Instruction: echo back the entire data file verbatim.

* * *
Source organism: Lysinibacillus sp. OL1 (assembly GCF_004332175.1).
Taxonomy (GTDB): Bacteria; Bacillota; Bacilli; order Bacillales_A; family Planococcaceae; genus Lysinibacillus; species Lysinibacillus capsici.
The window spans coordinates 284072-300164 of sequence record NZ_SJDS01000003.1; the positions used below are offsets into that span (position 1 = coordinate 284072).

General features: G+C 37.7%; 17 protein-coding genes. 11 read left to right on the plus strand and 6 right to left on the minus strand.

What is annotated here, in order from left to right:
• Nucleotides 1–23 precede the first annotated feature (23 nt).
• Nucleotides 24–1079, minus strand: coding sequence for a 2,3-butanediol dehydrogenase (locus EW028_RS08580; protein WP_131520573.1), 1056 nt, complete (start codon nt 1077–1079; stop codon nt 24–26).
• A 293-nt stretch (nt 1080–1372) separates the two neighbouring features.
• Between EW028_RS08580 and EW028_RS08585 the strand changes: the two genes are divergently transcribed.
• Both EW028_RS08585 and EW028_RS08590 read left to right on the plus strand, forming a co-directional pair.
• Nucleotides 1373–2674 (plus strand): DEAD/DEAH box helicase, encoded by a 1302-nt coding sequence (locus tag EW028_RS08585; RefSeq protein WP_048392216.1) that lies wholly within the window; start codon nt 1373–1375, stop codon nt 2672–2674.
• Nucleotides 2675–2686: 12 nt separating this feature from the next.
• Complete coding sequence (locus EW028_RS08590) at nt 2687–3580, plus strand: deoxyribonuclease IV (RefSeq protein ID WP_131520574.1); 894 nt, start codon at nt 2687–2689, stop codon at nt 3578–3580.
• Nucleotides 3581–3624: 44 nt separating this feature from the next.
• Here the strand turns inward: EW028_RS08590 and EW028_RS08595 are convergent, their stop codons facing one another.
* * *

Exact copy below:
Source organism: Lysinibacillus sp. OL1 (assembly GCF_004332175.1).
Taxonomy (GTDB): Bacteria; Bacillota; Bacilli; order Bacillales_A; family Planococcaceae; genus Lysinibacillus; species Lysinibacillus capsici.
The window spans coordinates 284072-300164 of sequence record NZ_SJDS01000003.1; the positions used below are offsets into that span (position 1 = coordinate 284072).

General features: G+C 37.7%; 17 protein-coding genes. 11 read left to right on the plus strand and 6 right to left on the minus strand.

What is annotated here, in order from left to right:
• Nucleotides 1–23 precede the first annotated feature (23 nt).
• Nucleotides 24–1079, minus strand: coding sequence for a 2,3-butanediol dehydrogenase (locus EW028_RS08580; protein WP_131520573.1), 1056 nt, complete (start codon nt 1077–1079; stop codon nt 24–26).
• A 293-nt stretch (nt 1080–1372) separates the two neighbouring features.
• Between EW028_RS08580 and EW028_RS08585 the strand changes: the two genes are divergently transcribed.
• Both EW028_RS08585 and EW028_RS08590 read left to right on the plus strand, forming a co-directional pair.
• Nucleotides 1373–2674 (plus strand): DEAD/DEAH box helicase, encoded by a 1302-nt coding sequence (locus tag EW028_RS08585; RefSeq protein WP_048392216.1) that lies wholly within the window; start codon nt 1373–1375, stop codon nt 2672–2674.
• Nucleotides 2675–2686: 12 nt separating this feature from the next.
• Complete coding sequence (locus EW028_RS08590) at nt 2687–3580, plus strand: deoxyribonuclease IV (RefSeq protein ID WP_131520574.1); 894 nt, start codon at nt 2687–2689, stop codon at nt 3578–3580.
• Nucleotides 3581–3624: 44 nt separating this feature from the next.
• Here the strand turns inward: EW028_RS08590 and EW028_RS08595 are convergent, their stop codons facing one another.